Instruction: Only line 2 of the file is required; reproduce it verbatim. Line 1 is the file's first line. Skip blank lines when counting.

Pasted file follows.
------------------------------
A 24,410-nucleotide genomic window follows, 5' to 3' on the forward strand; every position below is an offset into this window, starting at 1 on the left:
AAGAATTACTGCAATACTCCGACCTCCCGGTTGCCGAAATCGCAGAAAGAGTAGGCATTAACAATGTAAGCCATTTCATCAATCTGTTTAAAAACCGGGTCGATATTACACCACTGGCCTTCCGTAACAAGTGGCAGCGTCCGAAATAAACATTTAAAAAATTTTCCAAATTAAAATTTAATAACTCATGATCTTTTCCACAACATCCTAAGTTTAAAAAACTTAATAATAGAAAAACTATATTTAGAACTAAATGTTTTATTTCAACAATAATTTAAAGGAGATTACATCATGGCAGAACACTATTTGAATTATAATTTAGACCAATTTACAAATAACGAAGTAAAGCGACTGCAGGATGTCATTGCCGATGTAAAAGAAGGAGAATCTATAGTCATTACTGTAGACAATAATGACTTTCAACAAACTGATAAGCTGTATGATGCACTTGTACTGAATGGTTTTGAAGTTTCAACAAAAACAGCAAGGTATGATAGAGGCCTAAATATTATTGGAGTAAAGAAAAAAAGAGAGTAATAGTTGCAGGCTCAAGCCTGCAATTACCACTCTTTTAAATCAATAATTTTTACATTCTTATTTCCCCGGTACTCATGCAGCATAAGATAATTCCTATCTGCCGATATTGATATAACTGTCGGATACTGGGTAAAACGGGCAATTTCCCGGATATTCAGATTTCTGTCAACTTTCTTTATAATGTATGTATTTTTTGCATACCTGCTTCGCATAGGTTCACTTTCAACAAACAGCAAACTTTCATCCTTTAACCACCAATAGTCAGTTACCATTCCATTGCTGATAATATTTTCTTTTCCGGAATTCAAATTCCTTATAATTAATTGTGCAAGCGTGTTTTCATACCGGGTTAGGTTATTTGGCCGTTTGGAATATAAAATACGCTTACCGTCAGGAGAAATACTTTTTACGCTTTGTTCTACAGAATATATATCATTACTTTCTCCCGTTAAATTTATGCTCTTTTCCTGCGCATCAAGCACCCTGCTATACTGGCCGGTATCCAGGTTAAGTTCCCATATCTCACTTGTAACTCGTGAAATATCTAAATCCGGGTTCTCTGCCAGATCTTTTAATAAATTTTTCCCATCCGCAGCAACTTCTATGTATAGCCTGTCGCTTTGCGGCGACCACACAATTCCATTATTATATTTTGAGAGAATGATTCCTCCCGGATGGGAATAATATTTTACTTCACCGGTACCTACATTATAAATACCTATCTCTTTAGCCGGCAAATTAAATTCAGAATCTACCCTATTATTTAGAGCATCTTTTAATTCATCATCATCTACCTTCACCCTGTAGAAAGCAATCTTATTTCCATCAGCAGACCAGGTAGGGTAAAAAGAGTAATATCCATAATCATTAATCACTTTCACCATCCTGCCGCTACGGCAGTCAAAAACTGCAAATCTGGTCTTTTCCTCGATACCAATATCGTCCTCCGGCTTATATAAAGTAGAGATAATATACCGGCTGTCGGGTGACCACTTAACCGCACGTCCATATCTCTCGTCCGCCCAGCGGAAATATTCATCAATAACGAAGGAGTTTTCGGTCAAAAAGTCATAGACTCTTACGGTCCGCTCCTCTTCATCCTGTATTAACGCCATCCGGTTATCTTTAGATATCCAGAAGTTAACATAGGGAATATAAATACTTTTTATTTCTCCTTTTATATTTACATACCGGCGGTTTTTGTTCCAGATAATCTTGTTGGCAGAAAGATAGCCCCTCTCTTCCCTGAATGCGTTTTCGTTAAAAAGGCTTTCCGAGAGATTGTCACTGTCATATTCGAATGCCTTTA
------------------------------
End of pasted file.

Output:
AAGAATTACTGCAATACTCCGACCTCCCGGTTGCCGAAATCGCAGAAAGAGTAGGCATTAACAATGTAAGCCATTTCATCAATCTGTTTAAAAACCGGGTCGATATTACACCACTGGCCTTCCGTAACAAGTGGCAGCGTCCGAAATAAACATTTAAAAAATTTTCCAAATTAAAATTTAATAACTCATGATCTTTTCCACAACATCCTAAGTTTAAAAAACTTAATAATAGAAAAACTATATTTAGAACTAAATGTTTTATTTCAACAATAATTTAAAGGAGATTACATCATGGCAGAACACTATTTGAATTATAATTTAGACCAATTTACAAATAACGAAGTAAAGCGACTGCAGGATGTCATTGCCGATGTAAAAGAAGGAGAATCTATAGTCATTACTGTAGACAATAATGACTTTCAACAAACTGATAAGCTGTATGATGCACTTGTACTGAATGGTTTTGAAGTTTCAACAAAAACAGCAAGGTATGATAGAGGCCTAAATATTATTGGAGTAAAGAAAAAAAGAGAGTAATAGTTGCAGGCTCAAGCCTGCAATTACCACTCTTTTAAATCAATAATTTTTACATTCTTATTTCCCCGGTACTCATGCAGCATAAGATAATTCCTATCTGCCGATATTGATATAACTGTCGGATACTGGGTAAAACGGGCAATTTCCCGGATATTCAGATTTCTGTCAACTTTCTTTATAATGTATGTATTTTTTGCATACCTGCTTCGCATAGGTTCACTTTCAACAAACAGCAAACTTTCATCCTTTAACCACCAATAGTCAGTTACCATTCCATTGCTGATAATATTTTCTTTTCCGGAATTCAAATTCCTTATAATTAATTGTGCAAGCGTGTTTTCATACCGGGTTAGGTTATTTGGCCGTTTGGAATATAAAATACGCTTACCGTCAGGAGAAATACTTTTTACGCTTTGTTCTACAGAATATATATCATTACTTTCTCCCGTTAAATTTATGCTCTTTTCCTGCGCATCAAGCACCCTGCTATACTGGCCGGTATCCAGGTTAAGTTCCCATATCTCACTTGTAACTCGTGAAATATCTAAATCCGGGTTCTCTGCCAGATCTTTTAATAAATTTTTCCCATCCGCAGCAACTTCTATGTATAGCCTGTCGCTTTGCGGCGACCACACAATTCCATTATTATATTTTGAGAGAATGATTCCTCCCGGATGGGAATAATATTTTACTTCACCGGTACCTACATTATAAATACCTATCTCTTTAGCCGGCAAATTAAATTCAGAATCTACCCTATTATTTAGAGCATCTTTTAATTCATCATCATCTACCTTCACCCTGTAGAAAGCAATCTTATTTCCATCAGCAGACCAGGTAGGGTAAAAAGAGTAATATCCATAATCATTAATCACTTTCACCATCCTGCCGCTACGGCAGTCAAAAACTGCAAATCTGGTCTTTTCCTCGATACCAATATCGTCCTCCGGCTTATATAAAGTAGAGATAATATACCGGCTGTCGGGTGACCACTTAACCGCACGTCCATATCTCTCGTCCGCCCAGCGGAAATATTCATCAATAACGAAGGAGTTTTCGGTCAAAAAGTCATAGACTCTTACGGTCCGCTCCTCTTCATCCTGTATTAACGCCATCCGGTTATCTTTAGATATCCAGAAGTTAACATAGGGAATATAAATACTTTTTATTTCTCCTTTTATATTTACATACCGGCGGTTTTTGTTCCAGATAATCTTGTTGGCAGAAAGATAGCCCCTCTCTTCCCTGAATGCGTTTTCGTTAAAAAGGCTTTCCGAGAGATTGTCACTGTCATATTCGAATGCCTTTA